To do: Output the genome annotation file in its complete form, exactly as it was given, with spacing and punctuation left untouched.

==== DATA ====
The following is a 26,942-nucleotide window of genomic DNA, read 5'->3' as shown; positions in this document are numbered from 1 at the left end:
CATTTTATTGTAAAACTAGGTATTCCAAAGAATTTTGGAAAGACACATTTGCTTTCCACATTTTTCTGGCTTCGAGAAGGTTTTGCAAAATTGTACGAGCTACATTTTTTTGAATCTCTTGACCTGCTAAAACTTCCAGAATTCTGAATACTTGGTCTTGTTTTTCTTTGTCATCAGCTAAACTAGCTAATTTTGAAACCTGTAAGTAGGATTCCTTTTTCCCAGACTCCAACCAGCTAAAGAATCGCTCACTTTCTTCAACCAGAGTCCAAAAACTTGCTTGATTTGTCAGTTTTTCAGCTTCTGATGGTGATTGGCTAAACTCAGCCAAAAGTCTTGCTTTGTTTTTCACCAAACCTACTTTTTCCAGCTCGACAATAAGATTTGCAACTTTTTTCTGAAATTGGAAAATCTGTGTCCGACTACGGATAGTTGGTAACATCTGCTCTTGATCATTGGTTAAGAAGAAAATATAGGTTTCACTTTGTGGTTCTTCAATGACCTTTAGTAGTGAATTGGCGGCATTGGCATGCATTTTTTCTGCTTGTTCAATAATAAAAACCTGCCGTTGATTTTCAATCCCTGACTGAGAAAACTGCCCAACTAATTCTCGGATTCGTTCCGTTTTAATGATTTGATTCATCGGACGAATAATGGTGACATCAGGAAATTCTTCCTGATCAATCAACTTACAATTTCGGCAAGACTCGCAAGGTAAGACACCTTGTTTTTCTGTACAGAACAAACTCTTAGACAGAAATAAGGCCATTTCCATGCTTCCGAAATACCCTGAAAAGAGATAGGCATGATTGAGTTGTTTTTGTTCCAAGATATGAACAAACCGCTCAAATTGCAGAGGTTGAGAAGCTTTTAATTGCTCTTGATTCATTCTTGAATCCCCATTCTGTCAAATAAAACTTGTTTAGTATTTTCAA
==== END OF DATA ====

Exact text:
The following is a 26,942-nucleotide window of genomic DNA, read 5'->3' as shown; positions in this document are numbered from 1 at the left end:
CATTTTATTGTAAAACTAGGTATTCCAAAGAATTTTGGAAAGACACATTTGCTTTCCACATTTTTCTGGCTTCGAGAAGGTTTTGCAAAATTGTACGAGCTACATTTTTTTGAATCTCTTGACCTGCTAAAACTTCCAGAATTCTGAATACTTGGTCTTGTTTTTCTTTGTCATCAGCTAAACTAGCTAATTTTGAAACCTGTAAGTAGGATTCCTTTTTCCCAGACTCCAACCAGCTAAAGAATCGCTCACTTTCTTCAACCAGAGTCCAAAAACTTGCTTGATTTGTCAGTTTTTCAGCTTCTGATGGTGATTGGCTAAACTCAGCCAAAAGTCTTGCTTTGTTTTTCACCAAACCTACTTTTTCCAGCTCGACAATAAGATTTGCAACTTTTTTCTGAAATTGGAAAATCTGTGTCCGACTACGGATAGTTGGTAACATCTGCTCTTGATCATTGGTTAAGAAGAAAATATAGGTTTCACTTTGTGGTTCTTCAATGACCTTTAGTAGTGAATTGGCGGCATTGGCATGCATTTTTTCTGCTTGTTCAATAATAAAAACCTGCCGTTGATTTTCAATCCCTGACTGAGAAAACTGCCCAACTAATTCTCGGATTCGTTCCGTTTTAATGATTTGATTCATCGGACGAATAATGGTGACATCAGGAAATTCTTCCTGATCAATCAACTTACAATTTCGGCAAGACTCGCAAGGTAAGACACCTTGTTTTTCTGTACAGAACAAACTCTTAGACAGAAATAAGGCCATTTCCATGCTTCCGAAATACCCTGAAAAGAGATAGGCATGATTGAGTTGTTTTTGTTCCAAGATATGAACAAACCGCTCAAATTGCAGAGGTTGAGAAGCTTTTAATTGCTCTTGATTCATTCTTGAATCCCCATTCTGTCAAATAAAACTTGTTTAGTATTTTCAA